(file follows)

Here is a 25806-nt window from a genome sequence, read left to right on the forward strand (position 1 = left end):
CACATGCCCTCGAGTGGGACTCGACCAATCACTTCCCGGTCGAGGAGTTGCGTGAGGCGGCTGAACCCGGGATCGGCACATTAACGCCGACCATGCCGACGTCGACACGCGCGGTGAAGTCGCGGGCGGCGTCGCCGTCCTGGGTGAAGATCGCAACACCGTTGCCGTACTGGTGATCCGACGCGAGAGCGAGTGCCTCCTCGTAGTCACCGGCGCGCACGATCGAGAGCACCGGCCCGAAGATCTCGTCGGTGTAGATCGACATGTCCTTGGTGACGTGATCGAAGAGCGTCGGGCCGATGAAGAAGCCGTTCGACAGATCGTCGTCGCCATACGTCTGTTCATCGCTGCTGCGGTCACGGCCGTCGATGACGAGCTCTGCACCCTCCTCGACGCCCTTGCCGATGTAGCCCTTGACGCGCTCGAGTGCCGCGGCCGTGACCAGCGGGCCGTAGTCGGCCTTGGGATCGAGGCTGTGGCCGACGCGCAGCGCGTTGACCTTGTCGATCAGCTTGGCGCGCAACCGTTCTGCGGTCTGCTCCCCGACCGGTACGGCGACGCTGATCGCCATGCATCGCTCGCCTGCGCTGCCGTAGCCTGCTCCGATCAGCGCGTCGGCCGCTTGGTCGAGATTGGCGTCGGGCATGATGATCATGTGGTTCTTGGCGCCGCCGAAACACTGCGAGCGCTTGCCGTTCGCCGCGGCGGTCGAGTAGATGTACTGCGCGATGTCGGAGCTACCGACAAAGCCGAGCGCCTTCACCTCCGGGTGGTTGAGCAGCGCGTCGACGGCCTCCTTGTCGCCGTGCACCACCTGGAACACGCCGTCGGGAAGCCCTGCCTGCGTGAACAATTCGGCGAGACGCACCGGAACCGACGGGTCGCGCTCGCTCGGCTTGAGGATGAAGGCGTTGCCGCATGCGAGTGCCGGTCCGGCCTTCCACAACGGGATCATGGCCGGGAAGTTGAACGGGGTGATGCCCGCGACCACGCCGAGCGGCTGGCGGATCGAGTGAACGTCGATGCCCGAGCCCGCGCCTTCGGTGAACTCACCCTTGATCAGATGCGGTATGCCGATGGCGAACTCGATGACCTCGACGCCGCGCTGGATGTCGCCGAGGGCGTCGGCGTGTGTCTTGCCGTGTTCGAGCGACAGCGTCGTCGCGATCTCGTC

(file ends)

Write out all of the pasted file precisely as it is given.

Here is a 25806-nt window from a genome sequence, read left to right on the forward strand (position 1 = left end):
CACATGCCCTCGAGTGGGACTCGACCAATCACTTCCCGGTCGAGGAGTTGCGTGAGGCGGCTGAACCCGGGATCGGCACATTAACGCCGACCATGCCGACGTCGACACGCGCGGTGAAGTCGCGGGCGGCGTCGCCGTCCTGGGTGAAGATCGCAACACCGTTGCCGTACTGGTGATCCGACGCGAGAGCGAGTGCCTCCTCGTAGTCACCGGCGCGCACGATCGAGAGCACCGGCCCGAAGATCTCGTCGGTGTAGATCGACATGTCCTTGGTGACGTGATCGAAGAGCGTCGGGCCGATGAAGAAGCCGTTCGACAGATCGTCGTCGCCATACGTCTGTTCATCGCTGCTGCGGTCACGGCCGTCGATGACGAGCTCTGCACCCTCCTCGACGCCCTTGCCGATGTAGCCCTTGACGCGCTCGAGTGCCGCGGCCGTGACCAGCGGGCCGTAGTCGGCCTTGGGATCGAGGCTGTGGCCGACGCGCAGCGCGTTGACCTTGTCGATCAGCTTGGCGCGCAACCGTTCTGCGGTCTGCTCCCCGACCGGTACGGCGACGCTGATCGCCATGCATCGCTCGCCTGCGCTGCCGTAGCCTGCTCCGATCAGCGCGTCGGCCGCTTGGTCGAGATTGGCGTCGGGCATGATGATCATGTGGTTCTTGGCGCCGCCGAAACACTGCGAGCGCTTGCCGTTCGCCGCGGCGGTCGAGTAGATGTACTGCGCGATGTCGGAGCTACCGACAAAGCCGAGCGCCTTCACCTCCGGGTGGTTGAGCAGCGCGTCGACGGCCTCCTTGTCGCCGTGCACCACCTGGAACACGCCGTCGGGAAGCCCTGCCTGCGTGAACAATTCGGCGAGACGCACCGGAACCGACGGGTCGCGCTCGCTCGGCTTGAGGATGAAGGCGTTGCCGCATGCGAGTGCCGGTCCGGCCTTCCACAACGGGATCATGGCCGGGAAGTTGAACGGGGTGATGCCCGCGACCACGCCGAGCGGCTGGCGGATCGAGTGAACGTCGATGCCCGAGCCCGCGCCTTCGGTGAACTCACCCTTGATCAGATGCGGTATGCCGATGGCGAACTCGATGACCTCGACGCCGCGCTGGATGTCGCCGAGGGCGTCGGCGTGTGTCTTGCCGTGTTCGAGCGACAGCGTCGTCGCGATCTCGTC